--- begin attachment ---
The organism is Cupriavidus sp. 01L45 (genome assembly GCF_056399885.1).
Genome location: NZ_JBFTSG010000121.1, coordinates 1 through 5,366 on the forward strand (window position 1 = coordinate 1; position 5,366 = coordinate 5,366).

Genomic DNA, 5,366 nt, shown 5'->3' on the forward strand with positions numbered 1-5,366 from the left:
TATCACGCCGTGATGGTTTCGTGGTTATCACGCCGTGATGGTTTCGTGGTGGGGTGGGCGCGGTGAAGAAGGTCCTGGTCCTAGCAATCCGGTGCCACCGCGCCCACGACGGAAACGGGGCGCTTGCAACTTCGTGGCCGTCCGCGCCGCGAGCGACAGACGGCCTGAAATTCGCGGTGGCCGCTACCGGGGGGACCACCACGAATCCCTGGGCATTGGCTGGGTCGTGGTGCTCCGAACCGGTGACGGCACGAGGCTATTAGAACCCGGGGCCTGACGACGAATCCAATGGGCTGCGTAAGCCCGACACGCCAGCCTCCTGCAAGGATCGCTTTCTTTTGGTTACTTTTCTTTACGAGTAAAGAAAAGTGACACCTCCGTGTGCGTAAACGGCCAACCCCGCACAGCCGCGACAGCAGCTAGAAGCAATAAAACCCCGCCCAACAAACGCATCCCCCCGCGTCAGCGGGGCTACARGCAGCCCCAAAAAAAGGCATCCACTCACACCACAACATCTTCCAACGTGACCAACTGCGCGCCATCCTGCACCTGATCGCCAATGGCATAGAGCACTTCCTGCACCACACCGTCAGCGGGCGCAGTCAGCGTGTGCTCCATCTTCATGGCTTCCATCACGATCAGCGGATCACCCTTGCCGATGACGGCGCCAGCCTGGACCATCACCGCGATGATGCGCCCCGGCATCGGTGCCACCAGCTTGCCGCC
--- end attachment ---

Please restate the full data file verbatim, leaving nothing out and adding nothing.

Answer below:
The organism is Cupriavidus sp. 01L45 (genome assembly GCF_056399885.1).
Genome location: NZ_JBFTSG010000121.1, coordinates 1 through 5,366 on the forward strand (window position 1 = coordinate 1; position 5,366 = coordinate 5,366).

Genomic DNA, 5,366 nt, shown 5'->3' on the forward strand with positions numbered 1-5,366 from the left:
TATCACGCCGTGATGGTTTCGTGGTTATCACGCCGTGATGGTTTCGTGGTGGGGTGGGCGCGGTGAAGAAGGTCCTGGTCCTAGCAATCCGGTGCCACCGCGCCCACGACGGAAACGGGGCGCTTGCAACTTCGTGGCCGTCCGCGCCGCGAGCGACAGACGGCCTGAAATTCGCGGTGGCCGCTACCGGGGGGACCACCACGAATCCCTGGGCATTGGCTGGGTCGTGGTGCTCCGAACCGGTGACGGCACGAGGCTATTAGAACCCGGGGCCTGACGACGAATCCAATGGGCTGCGTAAGCCCGACACGCCAGCCTCCTGCAAGGATCGCTTTCTTTTGGTTACTTTTCTTTACGAGTAAAGAAAAGTGACACCTCCGTGTGCGTAAACGGCCAACCCCGCACAGCCGCGACAGCAGCTAGAAGCAATAAAACCCCGCCCAACAAACGCATCCCCCCGCGTCAGCGGGGCTACARGCAGCCCCAAAAAAAGGCATCCACTCACACCACAACATCTTCCAACGTGACCAACTGCGCGCCATCCTGCACCTGATCGCCAATGGCATAGAGCACTTCCTGCACCACACCGTCAGCGGGCGCAGTCAGCGTGTGCTCCATCTTCATGGCTTCCATCACGATCAGCGGATCACCCTTGCCGATGACGGCGCCAGCCTGGACCATCACCGCGATGATGCGCCCCGGCATCGGTGCCACCAGCTTGCCGCC